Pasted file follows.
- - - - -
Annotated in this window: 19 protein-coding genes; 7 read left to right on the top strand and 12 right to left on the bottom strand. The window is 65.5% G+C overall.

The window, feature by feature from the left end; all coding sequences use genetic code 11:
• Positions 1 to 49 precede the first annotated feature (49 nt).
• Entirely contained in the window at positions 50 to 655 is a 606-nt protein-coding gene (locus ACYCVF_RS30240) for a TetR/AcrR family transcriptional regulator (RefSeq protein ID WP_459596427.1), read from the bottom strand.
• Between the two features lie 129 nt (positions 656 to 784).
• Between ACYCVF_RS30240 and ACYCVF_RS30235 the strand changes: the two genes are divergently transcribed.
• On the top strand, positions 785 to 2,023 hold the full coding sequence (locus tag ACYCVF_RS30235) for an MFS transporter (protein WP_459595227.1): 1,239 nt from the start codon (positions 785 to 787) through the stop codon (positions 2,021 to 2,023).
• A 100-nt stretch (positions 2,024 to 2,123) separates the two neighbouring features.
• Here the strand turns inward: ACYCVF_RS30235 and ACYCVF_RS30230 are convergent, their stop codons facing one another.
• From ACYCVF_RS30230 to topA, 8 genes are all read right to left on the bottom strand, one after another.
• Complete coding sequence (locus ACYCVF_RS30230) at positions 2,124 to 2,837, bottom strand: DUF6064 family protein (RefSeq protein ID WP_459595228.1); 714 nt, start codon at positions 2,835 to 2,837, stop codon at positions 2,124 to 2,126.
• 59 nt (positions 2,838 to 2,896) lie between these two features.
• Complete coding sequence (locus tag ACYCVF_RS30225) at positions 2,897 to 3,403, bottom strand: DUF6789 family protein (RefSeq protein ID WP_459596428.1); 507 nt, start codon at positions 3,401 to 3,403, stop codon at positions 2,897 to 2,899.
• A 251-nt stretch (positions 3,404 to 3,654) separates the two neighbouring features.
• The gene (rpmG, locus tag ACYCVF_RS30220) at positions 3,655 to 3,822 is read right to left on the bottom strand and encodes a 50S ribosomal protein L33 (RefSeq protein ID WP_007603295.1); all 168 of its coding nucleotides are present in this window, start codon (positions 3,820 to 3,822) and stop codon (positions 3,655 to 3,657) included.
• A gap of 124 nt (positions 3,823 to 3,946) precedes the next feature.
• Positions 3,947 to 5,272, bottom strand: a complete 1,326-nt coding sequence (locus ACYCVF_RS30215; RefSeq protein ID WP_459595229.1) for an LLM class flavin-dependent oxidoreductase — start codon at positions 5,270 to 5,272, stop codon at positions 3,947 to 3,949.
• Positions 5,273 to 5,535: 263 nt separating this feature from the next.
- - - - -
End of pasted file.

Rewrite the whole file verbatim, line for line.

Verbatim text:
Annotated in this window: 19 protein-coding genes; 7 read left to right on the top strand and 12 right to left on the bottom strand. The window is 65.5% G+C overall.

The window, feature by feature from the left end; all coding sequences use genetic code 11:
• Positions 1 to 49 precede the first annotated feature (49 nt).
• Entirely contained in the window at positions 50 to 655 is a 606-nt protein-coding gene (locus ACYCVF_RS30240) for a TetR/AcrR family transcriptional regulator (RefSeq protein ID WP_459596427.1), read from the bottom strand.
• Between the two features lie 129 nt (positions 656 to 784).
• Between ACYCVF_RS30240 and ACYCVF_RS30235 the strand changes: the two genes are divergently transcribed.
• On the top strand, positions 785 to 2,023 hold the full coding sequence (locus tag ACYCVF_RS30235) for an MFS transporter (protein WP_459595227.1): 1,239 nt from the start codon (positions 785 to 787) through the stop codon (positions 2,021 to 2,023).
• A 100-nt stretch (positions 2,024 to 2,123) separates the two neighbouring features.
• Here the strand turns inward: ACYCVF_RS30235 and ACYCVF_RS30230 are convergent, their stop codons facing one another.
• From ACYCVF_RS30230 to topA, 8 genes are all read right to left on the bottom strand, one after another.
• Complete coding sequence (locus ACYCVF_RS30230) at positions 2,124 to 2,837, bottom strand: DUF6064 family protein (RefSeq protein ID WP_459595228.1); 714 nt, start codon at positions 2,835 to 2,837, stop codon at positions 2,124 to 2,126.
• 59 nt (positions 2,838 to 2,896) lie between these two features.
• Complete coding sequence (locus tag ACYCVF_RS30225) at positions 2,897 to 3,403, bottom strand: DUF6789 family protein (RefSeq protein ID WP_459596428.1); 507 nt, start codon at positions 3,401 to 3,403, stop codon at positions 2,897 to 2,899.
• A 251-nt stretch (positions 3,404 to 3,654) separates the two neighbouring features.
• The gene (rpmG, locus tag ACYCVF_RS30220) at positions 3,655 to 3,822 is read right to left on the bottom strand and encodes a 50S ribosomal protein L33 (RefSeq protein ID WP_007603295.1); all 168 of its coding nucleotides are present in this window, start codon (positions 3,820 to 3,822) and stop codon (positions 3,655 to 3,657) included.
• A gap of 124 nt (positions 3,823 to 3,946) precedes the next feature.
• Positions 3,947 to 5,272, bottom strand: a complete 1,326-nt coding sequence (locus ACYCVF_RS30215; RefSeq protein ID WP_459595229.1) for an LLM class flavin-dependent oxidoreductase — start codon at positions 5,270 to 5,272, stop codon at positions 3,947 to 3,949.
• Positions 5,273 to 5,535: 263 nt separating this feature from the next.